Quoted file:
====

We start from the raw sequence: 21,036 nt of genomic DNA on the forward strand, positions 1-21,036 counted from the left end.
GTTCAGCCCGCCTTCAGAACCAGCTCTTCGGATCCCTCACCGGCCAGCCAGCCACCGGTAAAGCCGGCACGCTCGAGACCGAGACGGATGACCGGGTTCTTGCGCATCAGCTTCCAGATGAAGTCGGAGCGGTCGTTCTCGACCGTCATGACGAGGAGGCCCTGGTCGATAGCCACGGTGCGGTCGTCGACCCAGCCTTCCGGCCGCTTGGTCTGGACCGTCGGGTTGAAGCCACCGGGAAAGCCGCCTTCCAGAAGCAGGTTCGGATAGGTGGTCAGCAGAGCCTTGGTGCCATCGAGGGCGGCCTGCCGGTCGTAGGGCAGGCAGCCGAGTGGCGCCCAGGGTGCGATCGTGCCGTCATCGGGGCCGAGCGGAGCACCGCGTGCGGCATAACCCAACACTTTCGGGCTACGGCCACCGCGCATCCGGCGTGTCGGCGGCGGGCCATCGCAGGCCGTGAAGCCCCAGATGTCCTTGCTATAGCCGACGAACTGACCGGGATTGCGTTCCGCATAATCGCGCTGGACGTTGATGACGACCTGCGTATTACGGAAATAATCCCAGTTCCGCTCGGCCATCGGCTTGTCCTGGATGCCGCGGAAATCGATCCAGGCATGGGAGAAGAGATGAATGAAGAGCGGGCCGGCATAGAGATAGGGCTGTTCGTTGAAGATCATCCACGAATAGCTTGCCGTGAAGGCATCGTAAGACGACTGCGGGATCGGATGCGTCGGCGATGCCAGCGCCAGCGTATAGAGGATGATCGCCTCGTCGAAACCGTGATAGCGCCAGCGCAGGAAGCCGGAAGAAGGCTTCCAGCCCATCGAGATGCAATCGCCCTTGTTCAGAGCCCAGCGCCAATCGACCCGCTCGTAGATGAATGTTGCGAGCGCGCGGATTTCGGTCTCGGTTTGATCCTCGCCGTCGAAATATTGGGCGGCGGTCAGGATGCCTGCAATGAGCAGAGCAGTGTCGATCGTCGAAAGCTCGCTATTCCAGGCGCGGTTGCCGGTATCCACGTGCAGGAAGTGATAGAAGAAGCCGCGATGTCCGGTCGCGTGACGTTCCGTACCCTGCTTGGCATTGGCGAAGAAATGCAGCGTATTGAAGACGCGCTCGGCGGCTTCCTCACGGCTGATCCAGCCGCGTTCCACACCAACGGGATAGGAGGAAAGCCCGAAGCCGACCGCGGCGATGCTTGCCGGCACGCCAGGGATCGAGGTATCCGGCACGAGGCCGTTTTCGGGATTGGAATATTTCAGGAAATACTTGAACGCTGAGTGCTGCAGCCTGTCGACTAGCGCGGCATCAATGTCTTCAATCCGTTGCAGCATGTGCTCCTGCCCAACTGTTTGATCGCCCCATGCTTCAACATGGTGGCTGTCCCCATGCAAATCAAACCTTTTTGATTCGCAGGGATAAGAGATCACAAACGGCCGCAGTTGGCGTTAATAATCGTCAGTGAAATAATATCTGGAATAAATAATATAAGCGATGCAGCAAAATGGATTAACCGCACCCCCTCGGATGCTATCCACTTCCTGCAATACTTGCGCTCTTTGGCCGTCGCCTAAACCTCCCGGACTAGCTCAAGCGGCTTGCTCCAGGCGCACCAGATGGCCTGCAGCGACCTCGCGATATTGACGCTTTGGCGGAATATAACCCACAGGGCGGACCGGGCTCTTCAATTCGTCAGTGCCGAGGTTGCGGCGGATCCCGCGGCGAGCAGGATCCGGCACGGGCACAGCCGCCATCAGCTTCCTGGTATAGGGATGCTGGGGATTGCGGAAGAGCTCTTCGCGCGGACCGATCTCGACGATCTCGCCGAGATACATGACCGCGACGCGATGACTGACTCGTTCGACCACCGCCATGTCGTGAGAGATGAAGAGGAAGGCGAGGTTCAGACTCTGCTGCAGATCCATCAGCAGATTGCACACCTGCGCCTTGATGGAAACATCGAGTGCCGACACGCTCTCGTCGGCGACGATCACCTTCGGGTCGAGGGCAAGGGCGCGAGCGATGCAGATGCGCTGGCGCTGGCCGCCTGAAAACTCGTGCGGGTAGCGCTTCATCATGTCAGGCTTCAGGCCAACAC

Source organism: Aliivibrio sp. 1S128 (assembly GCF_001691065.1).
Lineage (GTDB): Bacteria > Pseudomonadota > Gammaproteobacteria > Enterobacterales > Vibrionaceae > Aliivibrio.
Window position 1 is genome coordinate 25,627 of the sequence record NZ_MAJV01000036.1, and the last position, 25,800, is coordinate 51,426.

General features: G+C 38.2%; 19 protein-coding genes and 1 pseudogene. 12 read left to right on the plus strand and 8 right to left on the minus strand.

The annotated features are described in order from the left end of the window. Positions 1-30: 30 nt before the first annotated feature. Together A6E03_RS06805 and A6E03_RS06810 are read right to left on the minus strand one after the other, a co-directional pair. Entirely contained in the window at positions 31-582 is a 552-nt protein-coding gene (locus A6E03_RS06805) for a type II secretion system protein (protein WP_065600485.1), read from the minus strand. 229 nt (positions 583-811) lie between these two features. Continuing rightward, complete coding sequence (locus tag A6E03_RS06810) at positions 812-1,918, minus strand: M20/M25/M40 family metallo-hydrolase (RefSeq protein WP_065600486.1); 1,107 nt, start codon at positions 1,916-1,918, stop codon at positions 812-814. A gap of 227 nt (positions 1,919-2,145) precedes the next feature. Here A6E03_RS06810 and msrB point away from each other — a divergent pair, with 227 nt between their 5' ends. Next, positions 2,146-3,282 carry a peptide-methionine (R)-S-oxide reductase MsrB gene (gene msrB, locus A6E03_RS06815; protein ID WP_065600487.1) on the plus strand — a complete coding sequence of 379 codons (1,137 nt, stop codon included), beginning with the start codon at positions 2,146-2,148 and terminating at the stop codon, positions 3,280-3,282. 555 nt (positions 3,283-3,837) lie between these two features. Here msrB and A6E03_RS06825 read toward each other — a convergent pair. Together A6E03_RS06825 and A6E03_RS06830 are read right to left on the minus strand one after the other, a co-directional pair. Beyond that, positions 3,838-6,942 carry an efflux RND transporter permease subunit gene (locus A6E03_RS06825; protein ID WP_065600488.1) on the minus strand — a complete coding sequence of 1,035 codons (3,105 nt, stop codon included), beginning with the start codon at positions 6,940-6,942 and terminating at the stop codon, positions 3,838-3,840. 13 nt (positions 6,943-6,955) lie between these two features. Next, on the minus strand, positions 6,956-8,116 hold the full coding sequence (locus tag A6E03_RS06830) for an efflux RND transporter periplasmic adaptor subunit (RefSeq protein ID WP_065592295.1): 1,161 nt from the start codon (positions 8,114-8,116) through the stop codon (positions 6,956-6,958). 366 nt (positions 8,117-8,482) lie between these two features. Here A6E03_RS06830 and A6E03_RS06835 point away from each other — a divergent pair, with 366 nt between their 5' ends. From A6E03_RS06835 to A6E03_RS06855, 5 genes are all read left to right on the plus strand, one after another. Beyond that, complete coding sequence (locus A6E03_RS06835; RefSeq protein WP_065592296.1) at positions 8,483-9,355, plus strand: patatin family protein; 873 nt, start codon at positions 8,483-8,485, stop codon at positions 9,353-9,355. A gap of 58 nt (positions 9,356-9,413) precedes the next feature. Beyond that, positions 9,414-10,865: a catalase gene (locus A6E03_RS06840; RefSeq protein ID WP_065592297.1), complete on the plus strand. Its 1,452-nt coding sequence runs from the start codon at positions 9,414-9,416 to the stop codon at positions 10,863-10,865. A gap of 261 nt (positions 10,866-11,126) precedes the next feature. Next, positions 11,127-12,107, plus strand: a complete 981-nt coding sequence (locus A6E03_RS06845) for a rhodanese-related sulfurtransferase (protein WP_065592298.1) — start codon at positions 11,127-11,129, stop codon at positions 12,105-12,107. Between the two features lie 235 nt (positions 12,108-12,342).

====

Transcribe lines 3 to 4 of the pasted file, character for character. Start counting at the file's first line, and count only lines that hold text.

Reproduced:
Source organism: Aliivibrio sp. 1S128 (assembly GCF_001691065.1).
Lineage (GTDB): Bacteria > Pseudomonadota > Gammaproteobacteria > Enterobacterales > Vibrionaceae > Aliivibrio.